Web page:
Monday

21st Aug 2017

Poland's constitutional dispute escalates

  • Szydlo's new law "dramatically limits the court's ability to function independently and thoroughly contravenes Poland's system and cannot be tolerated", the tribunal's vice-president Stanislaw Biernat said (Photo: Lukas Plewnia)

The showdown between the Polish government and the country's Constitutional Tribunal escalated on Wednesday (9 March) as prime minister Beata Szydlo refused to recognise a ruling that invalidated a law on the tribunal itself.

Judges struck down an amendment to the constitution passed in December that modified the tribunal's composition and functioning.

Thank you for reading EUobserver!

Subscribe now and get 40% off for an annual subscription. Sale ends soon.

  1. €90 per year. Use discount code EUOBS40%
  2. or €15 per month
  3. Cancel anytime

EUobserver is an independent, not-for-profit news organization that publishes daily news reports, analysis, and investigations from Brussels and the EU member states. We are an indispensable news source for anyone who wants to know what is going on in the EU.

We are mainly funded by advertising and subscription revenues. As advertising revenues are falling fast, we depend on subscription revenues to support our journalism.

For group, corporate or student subscriptions, please contact us. See also our full Terms of Use.

If you already have an account click here to login.

  • Even before the decision was announced, PM Szydlo has said she would not recognise it. (Photo: European Parliament)

Under the amendment, the tribunal would need a two-thirds majority to take a decision instead of a simple majority. The quorum of judges needed in the 15-member tribunal for a decision to be valid was raised from nine to 13.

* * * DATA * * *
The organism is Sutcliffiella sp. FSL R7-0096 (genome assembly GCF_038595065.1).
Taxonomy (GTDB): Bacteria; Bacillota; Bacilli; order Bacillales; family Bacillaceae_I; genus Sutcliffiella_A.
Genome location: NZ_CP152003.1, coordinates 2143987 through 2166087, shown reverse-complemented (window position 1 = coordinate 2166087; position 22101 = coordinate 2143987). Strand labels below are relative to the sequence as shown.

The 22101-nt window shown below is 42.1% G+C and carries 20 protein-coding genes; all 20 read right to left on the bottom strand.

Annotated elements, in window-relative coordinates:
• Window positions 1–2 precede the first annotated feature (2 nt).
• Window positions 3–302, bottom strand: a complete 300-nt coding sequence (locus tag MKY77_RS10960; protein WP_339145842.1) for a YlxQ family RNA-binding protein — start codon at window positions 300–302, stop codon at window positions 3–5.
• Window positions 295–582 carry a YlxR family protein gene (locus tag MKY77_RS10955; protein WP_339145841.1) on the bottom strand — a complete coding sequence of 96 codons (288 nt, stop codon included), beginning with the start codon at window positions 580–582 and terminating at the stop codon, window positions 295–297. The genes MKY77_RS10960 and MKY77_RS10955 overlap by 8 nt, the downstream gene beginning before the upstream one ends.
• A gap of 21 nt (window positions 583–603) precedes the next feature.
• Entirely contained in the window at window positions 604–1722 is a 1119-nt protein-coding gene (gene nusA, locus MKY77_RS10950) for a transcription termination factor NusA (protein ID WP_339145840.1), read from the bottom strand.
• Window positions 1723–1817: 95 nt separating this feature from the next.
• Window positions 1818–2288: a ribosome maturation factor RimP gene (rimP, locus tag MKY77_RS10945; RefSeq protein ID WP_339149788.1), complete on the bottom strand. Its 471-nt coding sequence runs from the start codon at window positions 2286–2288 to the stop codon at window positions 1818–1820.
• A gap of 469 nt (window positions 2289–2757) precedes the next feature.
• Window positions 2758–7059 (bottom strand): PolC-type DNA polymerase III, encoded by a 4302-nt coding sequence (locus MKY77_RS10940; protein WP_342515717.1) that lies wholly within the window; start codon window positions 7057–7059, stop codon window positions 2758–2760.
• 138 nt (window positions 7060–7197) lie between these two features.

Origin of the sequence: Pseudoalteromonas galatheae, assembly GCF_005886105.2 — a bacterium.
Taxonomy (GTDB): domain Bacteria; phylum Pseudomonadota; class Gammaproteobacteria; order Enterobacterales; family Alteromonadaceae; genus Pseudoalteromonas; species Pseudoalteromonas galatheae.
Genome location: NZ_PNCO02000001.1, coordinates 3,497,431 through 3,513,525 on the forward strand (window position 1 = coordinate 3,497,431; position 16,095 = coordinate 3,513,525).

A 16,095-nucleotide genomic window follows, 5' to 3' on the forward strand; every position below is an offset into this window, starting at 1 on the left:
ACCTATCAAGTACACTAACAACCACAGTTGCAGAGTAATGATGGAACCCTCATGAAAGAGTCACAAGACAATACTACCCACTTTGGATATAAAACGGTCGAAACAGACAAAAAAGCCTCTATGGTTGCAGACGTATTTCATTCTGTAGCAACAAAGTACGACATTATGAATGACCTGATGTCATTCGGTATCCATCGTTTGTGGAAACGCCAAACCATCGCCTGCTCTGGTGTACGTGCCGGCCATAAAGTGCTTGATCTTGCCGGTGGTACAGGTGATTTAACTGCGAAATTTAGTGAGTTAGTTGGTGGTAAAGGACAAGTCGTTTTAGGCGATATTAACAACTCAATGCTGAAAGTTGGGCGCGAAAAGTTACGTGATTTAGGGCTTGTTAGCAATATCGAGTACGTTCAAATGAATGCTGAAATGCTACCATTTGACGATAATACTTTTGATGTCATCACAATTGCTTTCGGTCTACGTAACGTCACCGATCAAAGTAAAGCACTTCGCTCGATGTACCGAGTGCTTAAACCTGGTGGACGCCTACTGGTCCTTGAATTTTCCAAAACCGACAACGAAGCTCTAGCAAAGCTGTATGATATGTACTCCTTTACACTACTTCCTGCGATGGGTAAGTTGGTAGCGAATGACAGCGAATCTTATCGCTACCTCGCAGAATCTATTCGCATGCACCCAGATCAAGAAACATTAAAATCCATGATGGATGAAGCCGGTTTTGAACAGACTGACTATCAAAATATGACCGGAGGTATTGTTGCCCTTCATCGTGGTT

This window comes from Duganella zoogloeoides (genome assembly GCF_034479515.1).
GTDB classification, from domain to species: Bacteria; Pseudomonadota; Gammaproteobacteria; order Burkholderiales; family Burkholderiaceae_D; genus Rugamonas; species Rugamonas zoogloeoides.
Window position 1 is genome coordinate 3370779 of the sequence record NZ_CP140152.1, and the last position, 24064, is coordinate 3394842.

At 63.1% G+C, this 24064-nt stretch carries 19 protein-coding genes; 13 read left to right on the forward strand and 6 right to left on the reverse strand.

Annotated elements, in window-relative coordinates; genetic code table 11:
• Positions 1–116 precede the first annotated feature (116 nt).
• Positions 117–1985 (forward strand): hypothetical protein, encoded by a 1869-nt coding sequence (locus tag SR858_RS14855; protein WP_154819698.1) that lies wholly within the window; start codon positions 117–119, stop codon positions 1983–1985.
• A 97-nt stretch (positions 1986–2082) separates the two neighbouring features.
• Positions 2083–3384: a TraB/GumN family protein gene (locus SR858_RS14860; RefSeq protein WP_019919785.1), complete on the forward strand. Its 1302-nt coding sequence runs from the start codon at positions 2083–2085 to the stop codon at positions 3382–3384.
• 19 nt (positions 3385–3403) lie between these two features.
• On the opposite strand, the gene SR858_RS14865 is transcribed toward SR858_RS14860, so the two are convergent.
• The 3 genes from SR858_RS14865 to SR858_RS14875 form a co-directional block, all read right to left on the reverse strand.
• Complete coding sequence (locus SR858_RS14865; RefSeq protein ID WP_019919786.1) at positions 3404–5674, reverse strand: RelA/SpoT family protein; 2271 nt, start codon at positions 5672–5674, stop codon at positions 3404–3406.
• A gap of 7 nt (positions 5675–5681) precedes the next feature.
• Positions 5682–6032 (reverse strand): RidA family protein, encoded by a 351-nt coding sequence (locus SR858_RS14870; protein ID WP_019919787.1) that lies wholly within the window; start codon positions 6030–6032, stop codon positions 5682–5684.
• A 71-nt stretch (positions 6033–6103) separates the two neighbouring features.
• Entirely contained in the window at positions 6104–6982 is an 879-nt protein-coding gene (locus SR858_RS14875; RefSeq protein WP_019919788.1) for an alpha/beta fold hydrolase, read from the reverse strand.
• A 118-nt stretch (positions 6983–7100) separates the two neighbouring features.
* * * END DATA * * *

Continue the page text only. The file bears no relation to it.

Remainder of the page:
It also set a six-month period before the tribunal can examine a case, instead of two weeks.

The law "dramatically limits the court's ability to function independently and thoroughly contravenes Poland's system and cannot be tolerated", the tribunal's vice-president Stanislaw Biernat said.

The decision over whether the new rules were legal was taken according to the older rules, prompting the government to reject it.

Even before the decision was announced, Szydlo had said she would not recognise it.

“The statement that will be delivered by some of the judges of the constitutional court will not be a verdict in the legal sense of the term,” she said on Tuesday.

On Wednesday, justice minister Zbigniew Ziobro also said the judges "did not act on the basis of and within the law and thus acted unlawfully".

"The judgment has no legal force, it is not binding," he said, adding that the government would not publish it in the country’s official gazette.

Projection activism

In reaction, activists created a Facebook page to publish the ruling.

At night, they also projected the text onto the facade of the prime minister's office in Warsaw. They said they would keep doing it for seven days - the normal period of time after which rulings are meant to come out in the gazette.

Opponents also started to install tents outside Szydlo’s office and shouted: "Beata, print this sentence!" They told Polish media they intended to stay and wait for more protesters from the capital and elsewhere in Poland.

The dispute is likely to worsen relations between the Polish government and the EU. In January, the European Commission launched a rule-of-law monitoring process on Poland due to Szydlo’s constitutional changes among other issues.